Here’s Looking at You, Casablanca Afterthoughts

from Erin

With a film as layered and rich as Casablanca, viewers are left with plenty of lessons and narratives to ponder. There’s the personal sacrifice for the greater good. There’s the way difficult circumstances push people to do desperate things. There’s the helplessness of being a refugee caught in the middle of a terrible war. All these have made deep impressions on me after seeing Casablanca for the first time as part of our Never Seen series. And after discussing it in our episode “Here’s Looking at You, Casablanca,” my mind continues to mull them over—so much so that I intend to watch Casablanca again in an attempt to sort it out.

But there’s one narrative in particular that is whispering persistently to my soul that’s seems especially applicable in today’s cultural moment.

We are again in Rick’s nightclub, Café Américain. It’s full of the usual clientele: military officers (Nazi German and Vichy French), European refugees of varying means (and power), and a variety of locals. At this point in the story, Laszlo is confronting Rick about providing the travel papers he and Isla will need to escape to safety. The exchange is tense, because their aims are in direct opposition: Laszlo is desperate to get to America with Isla; Rick is desperately to not lose Isla again. And in Casablanca itself, the balance of power is tilting toward the Nazis—their presence seemingly grows before our eyes, with more officers who have less patience with refugees.

We watch this film today knowing the outcome; we know who wins. Imagine, if you can, what it would have been like to watch this story unfold upon its release in 1943, when Nazi power was growing week by week. The desperation Laszlo and Ilsa felt would have uniquely connected viewers to their plight. Viewers in 1943 did not have the luxury of knowing the war’s outcome.

Imagine the anxiety viewers must have felt when the Nazi officers took over Sam’s piano and began belting out a German patriotic song (“Die Wacht am Rhein” / “The Watch on the Rhine”). Their voices filled the air, confident of their place and position and power as German soldiers. And imagine how viewers in 1943 felt when a single man—Laszlo, a Resistance leader—refused to succumb to this new reality by signaling the house band to play “La Marseillaise” in honor of occupied France. His lone voice is hardly audible at first, but is soon supported by the crowd. Together, the have courage to sing and drown out the Germans.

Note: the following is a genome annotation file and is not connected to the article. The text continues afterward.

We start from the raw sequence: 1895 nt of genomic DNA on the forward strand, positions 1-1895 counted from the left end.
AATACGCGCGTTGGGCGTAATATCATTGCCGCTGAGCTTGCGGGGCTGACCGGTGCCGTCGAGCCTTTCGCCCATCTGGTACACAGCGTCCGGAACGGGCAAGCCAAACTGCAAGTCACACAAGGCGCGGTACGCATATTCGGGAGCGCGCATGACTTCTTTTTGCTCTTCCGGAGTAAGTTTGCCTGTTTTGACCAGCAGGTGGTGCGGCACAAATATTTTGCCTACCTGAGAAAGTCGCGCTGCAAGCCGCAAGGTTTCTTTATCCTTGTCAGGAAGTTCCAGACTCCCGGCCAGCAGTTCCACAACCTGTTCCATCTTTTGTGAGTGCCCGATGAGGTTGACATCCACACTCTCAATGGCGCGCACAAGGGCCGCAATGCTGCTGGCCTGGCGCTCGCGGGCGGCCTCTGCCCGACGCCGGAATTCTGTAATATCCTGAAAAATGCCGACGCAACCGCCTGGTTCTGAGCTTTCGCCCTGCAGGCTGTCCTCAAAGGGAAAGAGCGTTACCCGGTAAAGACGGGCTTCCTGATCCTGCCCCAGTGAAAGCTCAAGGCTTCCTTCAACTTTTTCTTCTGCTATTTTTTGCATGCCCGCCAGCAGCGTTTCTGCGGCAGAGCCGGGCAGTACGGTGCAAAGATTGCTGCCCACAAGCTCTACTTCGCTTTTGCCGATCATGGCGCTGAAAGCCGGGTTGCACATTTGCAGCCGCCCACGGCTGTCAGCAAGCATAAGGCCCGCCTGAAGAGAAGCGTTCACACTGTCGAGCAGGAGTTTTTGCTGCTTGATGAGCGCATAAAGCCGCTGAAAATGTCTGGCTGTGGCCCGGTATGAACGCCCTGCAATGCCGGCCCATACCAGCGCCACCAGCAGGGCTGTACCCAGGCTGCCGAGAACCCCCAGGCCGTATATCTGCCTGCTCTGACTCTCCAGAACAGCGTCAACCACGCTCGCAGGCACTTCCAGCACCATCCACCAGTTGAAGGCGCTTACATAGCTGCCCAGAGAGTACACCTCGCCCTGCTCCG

Such courage is needed in the world today. Now, as then, power structures throw their proverbial weight about by being the loudest in the room. But being loud isn’t the same as being life-giving. That power is found only in the gospel, which opens the way to true and full human flourishing.

The gospel’s sweet refrain grows and spreads in the same way that Laszlo’s song spread: by appealing to the heart’s desire for all that’s good and true and beautiful. We cannot stop the opposition from singing, but we can sing a song so lovely that it subverts the power structures, infiltrating them, rendering them void. As Madeleine L’Engle famously wrote in her book Walking on Water:

“We draw people to Christ not by loudly discrediting what they believe, by telling them how wrong they are and how right we are, but by showing them a light that is so lovely that they want with all their hearts to know the source of it.”

Who among us will sing of all that’s lovely? Who will sing of all that’s true and good and beautiful? The world needs more Laszlos. And the gospel gives us the song.

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